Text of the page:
CINCINNATI -- It was the timing of the announcement that made Marvin Lewis' contract extension with the Bengals a little odd.
It came four days into a free-agency period that the Bengals have mostly watched from the sidelines.
That's it. Nothing else made it seem strange or out of the ordinary.
After all, Lewis did candidly tell reporters at the NFL combine three weeks ago that he and Bengals president and owner Mike Brown were working on a deal that might prevent him from being a lame-duck coach in 2014. Back then, an extension was far from complete, but both sides were at least talking about it, and they seemed encouraged about it getting done.
So we knew a deal was coming. Now that it has, was it smart for the Bengals to renew their playoff win-deficient coach for another year?
Why? Because as much as Lewis' contract extension was about Brown's loyalty to a coach he has increasingly put more trust in, it also was about wins -- postseason wins. Not a single victory of that kind has come in the five postseason trips Lewis' Bengals have made during his 11-year tenure. Each time they have been to the postseason, they have been one-and-done.
As a franchise, Cincinnati hasn't won a playoff game since the 1990 season.
That might help explain why it's hard right now for many to see that there really is an urgency to signing Lewis in the first place. The one-year component of the signing enhances that urgency, providing Lewis a short-window-to-win ultimatum. By not giving him a longer deal of two or three years, the Bengals have sent a message: We want to win with you, but we want to win now.
"This is what we felt good about and it's just the way it's worked out," Lewis said on a conference call Friday when asked about signing an extension for one year.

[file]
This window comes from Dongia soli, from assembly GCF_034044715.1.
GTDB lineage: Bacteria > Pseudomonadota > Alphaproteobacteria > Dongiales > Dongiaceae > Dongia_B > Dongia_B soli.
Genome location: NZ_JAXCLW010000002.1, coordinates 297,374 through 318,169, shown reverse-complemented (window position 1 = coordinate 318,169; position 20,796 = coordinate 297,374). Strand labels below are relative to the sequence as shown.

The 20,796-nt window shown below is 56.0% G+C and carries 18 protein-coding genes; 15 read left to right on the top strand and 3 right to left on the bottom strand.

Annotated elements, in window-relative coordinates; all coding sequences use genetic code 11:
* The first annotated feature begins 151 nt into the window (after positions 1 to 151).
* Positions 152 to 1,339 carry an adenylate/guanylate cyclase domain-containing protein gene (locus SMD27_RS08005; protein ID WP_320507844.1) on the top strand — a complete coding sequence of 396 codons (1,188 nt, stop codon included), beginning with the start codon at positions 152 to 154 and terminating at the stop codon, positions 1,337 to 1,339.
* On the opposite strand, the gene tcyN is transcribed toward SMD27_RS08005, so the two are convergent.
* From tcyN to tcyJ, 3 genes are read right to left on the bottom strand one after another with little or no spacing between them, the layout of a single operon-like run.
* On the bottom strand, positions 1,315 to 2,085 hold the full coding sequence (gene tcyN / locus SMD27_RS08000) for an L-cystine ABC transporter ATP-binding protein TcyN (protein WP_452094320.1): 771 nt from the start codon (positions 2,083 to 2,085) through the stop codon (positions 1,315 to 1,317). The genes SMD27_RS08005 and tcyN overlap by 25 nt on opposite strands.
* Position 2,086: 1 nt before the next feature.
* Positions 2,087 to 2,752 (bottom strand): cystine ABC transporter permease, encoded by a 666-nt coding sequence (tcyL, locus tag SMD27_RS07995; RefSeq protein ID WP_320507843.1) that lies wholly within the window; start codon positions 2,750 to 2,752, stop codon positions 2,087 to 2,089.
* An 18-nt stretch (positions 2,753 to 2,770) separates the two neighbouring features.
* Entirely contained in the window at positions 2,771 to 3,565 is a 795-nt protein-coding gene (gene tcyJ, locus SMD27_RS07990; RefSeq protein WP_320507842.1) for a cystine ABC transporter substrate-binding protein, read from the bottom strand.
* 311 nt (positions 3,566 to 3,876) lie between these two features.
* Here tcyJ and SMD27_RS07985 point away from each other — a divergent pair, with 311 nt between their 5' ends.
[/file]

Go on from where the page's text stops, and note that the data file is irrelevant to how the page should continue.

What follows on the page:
In order for the Bengals to win, and to do so soon in the playoffs, Brown and the rest of his front office believes it is best their team stick with as familiar a formula as possible.
Since the infamous Bengals reboot of January 2011, something obviously has gone right. Within months of fielding a 4-12 team, the Bengals started changing their locker-room culture. They've seen that translate to success. Lewis was a big reason why.
As Brown started relinquishing more control to Lewis following the disastrous 2010 season, the old guard that included the likes of Carson Palmer, Chad Johnson and Terrell Owens began getting phased out. Less flashy and less ego-driven high draft picks were being brought into the fold. Discounted blue-collar workhorses like Vontaze Burfict and Marvin Jones started showing up, too, and were given opportunities to become stars.
With the culture change came wins. The Bengals went from having four wins in 2010 to nine with a rookie quarterback in 2011. In 2012, they won 10, and finished with 11 last season. In January, they reached the playoffs for a third straight season, a franchise first.
"We have a group of players -- players and coaches, and front office people -- that aren't satisfied with where we've been," Lewis said, "but sometimes when you talk to others, you can't lose sight of where you have been."
That's his way of saying the Bengals haven't been as good as they want to be, but they haven't been their old terrible selves, either.
Beyond the strong regular seasons, Lewis has started watching his coaching tree grow. His two coordinators from last season accepted their own head-coaching jobs this offseason. When they left, he already had two replacements ready to be promoted. Even with the changes, the Bengals still figure to have an offense and defense that will challenge for top-10 rankings again.
Continuity is important to Brown. So, too, apparently is winning.
"There's nobody that wants to win in this building more than he does," Lewis said. "We've been able to dispel that myth that was around here that Mike Brown didn't care about winning, because really that's all he cares about."
Despite what the Bengals have lost since January -- two coordinators, a starting center, a starting linebacker, a starting defensive end and a backup offensive tackle, among others -- they have gained something important. With Lewis' extension, they regained a measure of stability that wouldn't have existed if Lewis was forced to coach for his job in 2014.
That's a good thing.
But winning playoff games is, too.